This month is mental health month and what better time to stop and consider what you are providing to your team in regards to maintaining a healthy mind in the workplace. You probably know yourself that the ebbs and flows of private practice can take their toll at times, and this can also have an effect on your staff. I want to share with you some very cost-effective ways can contribute to a healthy mind, for yourself and also your team.
How are you travelling with leading your practice? Are you headed in the right direction? Are you leading with purpose? Coming up to the end of the year, what is in the diary? I hope that you have planned some time to reflect on the year and plan the coming year. If you leave this until Christmas, you might find it a bit hectic, and if you leave it 'til the New Year, you miss the opportunity to plan early so you can hit the ground running!
At Maida Learning, we always like to get out and about and meet people. Recently, I had the pleasure of meeting Jackie O’Connor: mum, traveller, masters student and allied health entrepreneur! Jackie has an infectious positive outlook on the possibilities in healthcare for the future and is determined to help the allied health profession reach those heights.
Developing your skills as a leader is important in many aspects of healthcare. Not only does it allow us to have greater success in managing a practice or a service toward a vision, but it allows us also the potential to help our clients who are in need. There are many skills that we can develop as leaders that can also carry over into our performance when assisting clients.
We are delighted to announce the 2015 finalists in the Amy Geach Hand Therapy Innovation Award. To read more about the award and the independent judging panel for this year, click here.
The finalists are (in no particular order):
Innovation can lead to greater education and knowledge for all practitioners, regardless of location and access to supervisors. When it comes down to the nuts and bolts of innovation, the underlying driver of innovation is creative problem-solving. Fostering this creativity in your workplace can have a direct positive impact on productivity and performance. Sharing, then, of these creative ideas further enhances the development of the allied health workforce nationally which is something I am very excited about!
So, what are you going to do to develop and engage innovation in your workplace?
Last week, I had the wonderful experience of meeting an amazing social worker who put her vision into place at a rehabilitation centre in Northern Tasmania. Hui-Yu is more than a social worker, she is also a mother, and a campaigner for the greater good in healthcare. Yet, she is humble in the process. Part of the quiet revolution in healthcare. We need people like Hui-Yu who are happy to forge ahead with creative problem solving to craft their vision. If you are ever thinking of applying for a grant for your vision, keep reading!
It’s almost time for the inaugural Amy Geach Hand Therapy Innovation Award for 2014. This award is a celebration of initiatives in the hand therapy industry that contribute to the development of the profession, through enhancement of patient and service management. Innovation is fantastic in allied health and should be encouraged and rewarded. Innovation refers to the renewing, changing or creating more effective processes, products or ways of doing things. This could include implementing new ideas or creating dynamic products to improve or grow existing services. Innovation is something we are always excited about at Maida Learning, as it can be a catalyst for the growth and success of the allied health professionals in Australia. This award will recognise the diverse ways that hand therapists contribute to the ongoing development of hand therapy nationwide. Who are our finalists?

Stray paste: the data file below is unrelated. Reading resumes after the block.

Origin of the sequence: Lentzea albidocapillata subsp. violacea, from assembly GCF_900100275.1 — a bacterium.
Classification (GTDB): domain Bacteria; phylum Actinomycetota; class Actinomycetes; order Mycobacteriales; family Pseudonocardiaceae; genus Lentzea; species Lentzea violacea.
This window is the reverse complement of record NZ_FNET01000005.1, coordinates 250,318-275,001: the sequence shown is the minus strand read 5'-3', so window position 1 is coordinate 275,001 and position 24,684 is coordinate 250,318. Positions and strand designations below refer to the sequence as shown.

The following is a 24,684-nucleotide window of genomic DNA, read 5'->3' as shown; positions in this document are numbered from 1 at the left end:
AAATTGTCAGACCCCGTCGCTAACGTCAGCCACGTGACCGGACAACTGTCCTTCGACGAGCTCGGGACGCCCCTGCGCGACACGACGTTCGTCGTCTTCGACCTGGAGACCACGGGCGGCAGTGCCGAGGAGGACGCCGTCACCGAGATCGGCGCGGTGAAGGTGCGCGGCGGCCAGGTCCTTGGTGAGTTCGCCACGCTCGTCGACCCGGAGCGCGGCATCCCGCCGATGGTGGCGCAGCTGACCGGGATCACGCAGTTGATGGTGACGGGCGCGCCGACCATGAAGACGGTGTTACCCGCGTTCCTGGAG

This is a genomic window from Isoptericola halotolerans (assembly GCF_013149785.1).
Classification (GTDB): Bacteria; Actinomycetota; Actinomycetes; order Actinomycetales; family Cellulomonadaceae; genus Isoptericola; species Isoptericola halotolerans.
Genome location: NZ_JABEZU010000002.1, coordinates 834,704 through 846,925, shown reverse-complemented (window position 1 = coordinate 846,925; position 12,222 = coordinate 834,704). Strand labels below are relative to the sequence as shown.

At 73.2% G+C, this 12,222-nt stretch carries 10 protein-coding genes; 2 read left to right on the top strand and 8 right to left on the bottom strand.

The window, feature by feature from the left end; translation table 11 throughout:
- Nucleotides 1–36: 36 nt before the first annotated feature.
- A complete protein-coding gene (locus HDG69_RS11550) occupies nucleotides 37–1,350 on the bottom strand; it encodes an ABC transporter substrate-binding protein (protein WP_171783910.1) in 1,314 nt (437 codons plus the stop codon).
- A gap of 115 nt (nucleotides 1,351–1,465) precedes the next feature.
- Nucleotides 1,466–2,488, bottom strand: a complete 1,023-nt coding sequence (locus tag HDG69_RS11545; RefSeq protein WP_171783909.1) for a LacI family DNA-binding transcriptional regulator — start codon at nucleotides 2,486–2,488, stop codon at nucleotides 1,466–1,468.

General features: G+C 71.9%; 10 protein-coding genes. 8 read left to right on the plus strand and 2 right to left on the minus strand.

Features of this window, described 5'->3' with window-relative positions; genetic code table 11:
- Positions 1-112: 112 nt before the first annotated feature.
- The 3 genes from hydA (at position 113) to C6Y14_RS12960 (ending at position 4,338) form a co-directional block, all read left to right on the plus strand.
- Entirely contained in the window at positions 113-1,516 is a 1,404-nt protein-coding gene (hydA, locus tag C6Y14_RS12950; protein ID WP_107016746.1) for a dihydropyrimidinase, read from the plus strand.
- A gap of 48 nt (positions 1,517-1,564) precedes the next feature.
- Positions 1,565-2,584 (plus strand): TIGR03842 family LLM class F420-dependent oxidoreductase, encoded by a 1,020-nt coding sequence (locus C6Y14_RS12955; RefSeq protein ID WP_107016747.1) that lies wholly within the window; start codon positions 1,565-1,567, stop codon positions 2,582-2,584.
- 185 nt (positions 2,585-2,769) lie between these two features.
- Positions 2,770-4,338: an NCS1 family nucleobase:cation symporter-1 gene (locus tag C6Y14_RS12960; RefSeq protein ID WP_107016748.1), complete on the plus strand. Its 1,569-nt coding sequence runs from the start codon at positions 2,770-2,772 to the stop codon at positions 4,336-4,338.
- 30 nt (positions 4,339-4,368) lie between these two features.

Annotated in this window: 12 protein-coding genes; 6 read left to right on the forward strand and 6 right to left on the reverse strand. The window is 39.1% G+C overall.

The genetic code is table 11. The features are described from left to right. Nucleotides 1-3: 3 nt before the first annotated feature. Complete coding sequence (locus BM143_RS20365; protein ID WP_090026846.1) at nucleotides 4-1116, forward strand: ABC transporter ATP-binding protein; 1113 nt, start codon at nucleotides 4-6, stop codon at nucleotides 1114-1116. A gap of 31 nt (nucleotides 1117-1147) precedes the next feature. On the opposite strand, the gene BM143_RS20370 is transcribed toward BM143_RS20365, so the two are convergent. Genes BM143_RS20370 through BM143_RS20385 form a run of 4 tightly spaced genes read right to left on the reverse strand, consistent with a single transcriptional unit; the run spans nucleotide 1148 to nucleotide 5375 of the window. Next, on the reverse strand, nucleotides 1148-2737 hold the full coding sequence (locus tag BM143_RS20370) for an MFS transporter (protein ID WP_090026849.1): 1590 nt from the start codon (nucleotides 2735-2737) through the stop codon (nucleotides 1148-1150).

At Maida Learning, we celebrate leadership and innovation in the allied health sector and love to share news with you about great ideas, innovative service delivery and practitioners who are embracing their role and thriving as successful business owners. Welcome to the first case study in our Showcase Series.
I believe one of the biggest factors that can really set apart a great entrepreneur in healthcare is the ability to be resilient. It is such an important concept often overlooked.
The term entrepreneur is not greatly understood I believe. Sometimes, it is associated with really out-there ideas, groundbreaking, wonderful, “hang on to your hat” type ideas, and other times it is associated with the little people starting with little ideas. In healthcare, it is rare to hear of an entrepreneur – and I often think that is because it has been associated so closely over the last 5 years with ‘business’ and ‘youth’ that people have started to feel it is not something that fits in our industry – I completely disagree! There are so many entrepreneurs in the healthcare industry.
Our team member Yvette Howe took 5 minutes with a friend of Maida Learning, Ben Cunningham, to find out his approach to leadership, innovation and business management within the allied health industry.
I feel at times there is a gap between the amazing projects people are doing at their place of work and identification with the word innovation. People are sometimes not confident that what they are doing is actually innovative. Over the years, I have met so many wonderful therapists, and I can tell you, there are so many creative, driven, amazing, innovative therapists within allied health. You definitely do not have to invent things to be innovative!